Investors can take punt on start-ups with crowd-funding, conference told

Investors can take a punt in high-risk, high-reward start-up companies through ‘crowd-funding’, a well-attended conference heard in Croke Park.

Thomas Davies, the owner of London-based FSA-regulated Seedrs, outlined the innovative new concept, which is becoming much more popular in the UK market.

Crowd-funding aims to match small investors looking to invest in start-ups with high-potential companies looking for seed capital.

The premise behind the model is that up to up to 1,000 investors can invest in the same company for as little as £100 (€115) each up to a maximum total investment of £160,000.

Because there is a very high failure rate among start up companies, crowd-funding enables investors to take a punt on a number of companies by spreading the risk. Moreover, through the UK Seed Enterprise Investment Scheme, there are massive tax advantages to investing in start ups.

As it stands, Seedrs is only open to companies based in the UK but Mr Davies said Seedrs plans to expand into Europe.

This was just one of the initiatives presented to a room full of entrepreneurs and venture capitalists organised by InterTrade Ireland.

Since the Irish financial sector imploded in 2008, domestic companies have experienced huge difficulties accessing credit. Moreover, because there has been a huge amount of wealth destruction across the high net worth sector, which has choked funds that could have gone into angel investor funds.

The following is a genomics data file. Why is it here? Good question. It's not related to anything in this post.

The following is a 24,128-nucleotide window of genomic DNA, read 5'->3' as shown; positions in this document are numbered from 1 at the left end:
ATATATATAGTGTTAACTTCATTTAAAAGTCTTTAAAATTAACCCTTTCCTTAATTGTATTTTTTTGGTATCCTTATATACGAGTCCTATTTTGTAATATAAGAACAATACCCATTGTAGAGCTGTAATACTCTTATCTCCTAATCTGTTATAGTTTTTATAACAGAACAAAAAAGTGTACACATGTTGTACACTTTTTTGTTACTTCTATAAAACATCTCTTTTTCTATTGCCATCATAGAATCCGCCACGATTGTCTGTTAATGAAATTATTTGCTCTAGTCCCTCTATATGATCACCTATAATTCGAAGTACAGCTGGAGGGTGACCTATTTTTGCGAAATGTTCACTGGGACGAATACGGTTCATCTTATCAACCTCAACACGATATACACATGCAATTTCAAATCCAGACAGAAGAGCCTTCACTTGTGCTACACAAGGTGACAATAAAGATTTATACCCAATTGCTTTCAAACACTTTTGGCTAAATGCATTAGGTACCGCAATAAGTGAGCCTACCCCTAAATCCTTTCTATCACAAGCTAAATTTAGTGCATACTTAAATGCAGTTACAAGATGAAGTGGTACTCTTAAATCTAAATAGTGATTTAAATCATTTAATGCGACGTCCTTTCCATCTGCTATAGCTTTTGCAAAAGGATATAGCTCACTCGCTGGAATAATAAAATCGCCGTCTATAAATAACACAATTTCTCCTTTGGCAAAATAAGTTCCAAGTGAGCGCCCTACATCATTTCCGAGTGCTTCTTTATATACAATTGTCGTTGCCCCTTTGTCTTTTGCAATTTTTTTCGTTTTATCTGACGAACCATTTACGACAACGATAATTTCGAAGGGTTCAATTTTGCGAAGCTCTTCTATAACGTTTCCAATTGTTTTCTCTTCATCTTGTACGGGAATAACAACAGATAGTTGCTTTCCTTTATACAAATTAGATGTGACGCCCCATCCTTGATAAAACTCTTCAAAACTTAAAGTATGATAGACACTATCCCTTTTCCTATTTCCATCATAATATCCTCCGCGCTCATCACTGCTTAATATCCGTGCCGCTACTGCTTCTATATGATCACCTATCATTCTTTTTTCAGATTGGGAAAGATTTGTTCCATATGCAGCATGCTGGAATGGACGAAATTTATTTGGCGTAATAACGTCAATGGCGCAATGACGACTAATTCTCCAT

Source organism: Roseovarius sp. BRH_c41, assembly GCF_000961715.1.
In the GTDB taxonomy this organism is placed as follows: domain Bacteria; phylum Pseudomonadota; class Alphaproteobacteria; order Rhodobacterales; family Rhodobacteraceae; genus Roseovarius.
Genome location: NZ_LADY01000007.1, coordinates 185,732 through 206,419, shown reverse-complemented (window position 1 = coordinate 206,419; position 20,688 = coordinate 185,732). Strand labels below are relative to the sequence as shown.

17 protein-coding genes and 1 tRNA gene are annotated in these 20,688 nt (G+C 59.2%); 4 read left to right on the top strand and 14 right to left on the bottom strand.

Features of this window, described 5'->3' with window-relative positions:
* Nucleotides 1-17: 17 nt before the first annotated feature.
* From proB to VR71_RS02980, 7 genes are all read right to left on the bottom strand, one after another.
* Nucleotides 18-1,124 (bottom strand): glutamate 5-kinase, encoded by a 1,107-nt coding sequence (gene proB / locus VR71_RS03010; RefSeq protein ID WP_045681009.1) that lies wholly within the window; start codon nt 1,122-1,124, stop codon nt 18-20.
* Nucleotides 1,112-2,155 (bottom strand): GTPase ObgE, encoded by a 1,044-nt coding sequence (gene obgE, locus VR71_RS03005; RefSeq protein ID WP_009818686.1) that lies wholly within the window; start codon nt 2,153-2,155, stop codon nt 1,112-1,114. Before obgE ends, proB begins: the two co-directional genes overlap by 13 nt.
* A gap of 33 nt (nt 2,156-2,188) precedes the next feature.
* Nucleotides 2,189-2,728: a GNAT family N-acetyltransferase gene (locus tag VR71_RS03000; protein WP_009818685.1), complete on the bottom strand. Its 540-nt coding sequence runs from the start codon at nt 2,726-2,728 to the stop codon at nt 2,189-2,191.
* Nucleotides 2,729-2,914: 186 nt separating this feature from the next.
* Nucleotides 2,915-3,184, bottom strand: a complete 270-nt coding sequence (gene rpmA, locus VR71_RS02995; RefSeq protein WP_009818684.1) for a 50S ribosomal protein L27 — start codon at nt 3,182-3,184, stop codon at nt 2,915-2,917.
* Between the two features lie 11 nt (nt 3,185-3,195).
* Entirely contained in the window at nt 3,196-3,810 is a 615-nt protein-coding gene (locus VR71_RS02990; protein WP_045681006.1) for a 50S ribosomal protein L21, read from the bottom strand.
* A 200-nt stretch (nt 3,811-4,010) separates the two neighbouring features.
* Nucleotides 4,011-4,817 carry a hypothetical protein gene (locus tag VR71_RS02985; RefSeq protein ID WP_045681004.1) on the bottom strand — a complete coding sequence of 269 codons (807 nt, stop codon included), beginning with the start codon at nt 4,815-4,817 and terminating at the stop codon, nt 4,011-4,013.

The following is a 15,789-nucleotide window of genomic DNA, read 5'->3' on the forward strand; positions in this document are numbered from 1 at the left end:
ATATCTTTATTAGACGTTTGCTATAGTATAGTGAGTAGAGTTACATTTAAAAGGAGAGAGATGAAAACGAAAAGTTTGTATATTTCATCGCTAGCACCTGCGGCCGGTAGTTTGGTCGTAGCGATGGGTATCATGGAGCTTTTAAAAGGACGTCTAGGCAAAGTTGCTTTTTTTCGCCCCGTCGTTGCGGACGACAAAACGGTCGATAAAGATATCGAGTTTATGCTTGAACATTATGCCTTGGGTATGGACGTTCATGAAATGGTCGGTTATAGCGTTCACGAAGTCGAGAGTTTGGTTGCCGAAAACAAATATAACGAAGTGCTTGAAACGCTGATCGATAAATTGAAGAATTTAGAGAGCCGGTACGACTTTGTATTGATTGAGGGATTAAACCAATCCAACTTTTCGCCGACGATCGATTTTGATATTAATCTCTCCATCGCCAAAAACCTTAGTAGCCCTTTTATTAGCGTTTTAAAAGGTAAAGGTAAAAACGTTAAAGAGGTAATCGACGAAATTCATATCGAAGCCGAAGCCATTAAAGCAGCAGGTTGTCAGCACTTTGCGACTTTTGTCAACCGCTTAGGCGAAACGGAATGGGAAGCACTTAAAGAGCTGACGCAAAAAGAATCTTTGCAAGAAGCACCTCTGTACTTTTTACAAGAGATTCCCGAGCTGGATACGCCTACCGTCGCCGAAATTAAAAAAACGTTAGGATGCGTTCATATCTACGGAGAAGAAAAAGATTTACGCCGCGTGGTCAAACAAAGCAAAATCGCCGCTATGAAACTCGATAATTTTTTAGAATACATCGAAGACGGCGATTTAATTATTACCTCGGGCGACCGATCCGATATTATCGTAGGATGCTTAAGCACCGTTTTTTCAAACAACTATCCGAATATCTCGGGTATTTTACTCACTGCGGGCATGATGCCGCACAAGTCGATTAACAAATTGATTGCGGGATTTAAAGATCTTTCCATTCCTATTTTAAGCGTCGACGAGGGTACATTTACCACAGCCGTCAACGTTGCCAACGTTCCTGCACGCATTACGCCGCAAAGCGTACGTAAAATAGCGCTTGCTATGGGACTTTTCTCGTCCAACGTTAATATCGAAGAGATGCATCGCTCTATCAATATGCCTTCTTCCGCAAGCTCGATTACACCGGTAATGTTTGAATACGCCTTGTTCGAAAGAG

The audience heard from a number of entrepreneurs about their experiences of raising capital in this country. Among the speakers included Paul Adams from Facebook and Johnny Walker from Global Diagnostics.

“In the current economic climate, it is more important than ever that knowledge and resources are shared across the island for the mutual benefit of both economies and our conference is key to achieving this in the venture capital space. Our objective is to assist equity raising businesses to become first class investor ready companies,” said Martin Cronin, chairman of InterTrade Ireland.

Drew O’Sullivan, lead equity adviser with InterTrade Ireland said, “At the early stage, there is a substantial amount of seed equity funding. In Ireland, we are seeing approximately 40-50 deals a year, each from €500,000 to €1m, which is almost triple the level three years ago.”


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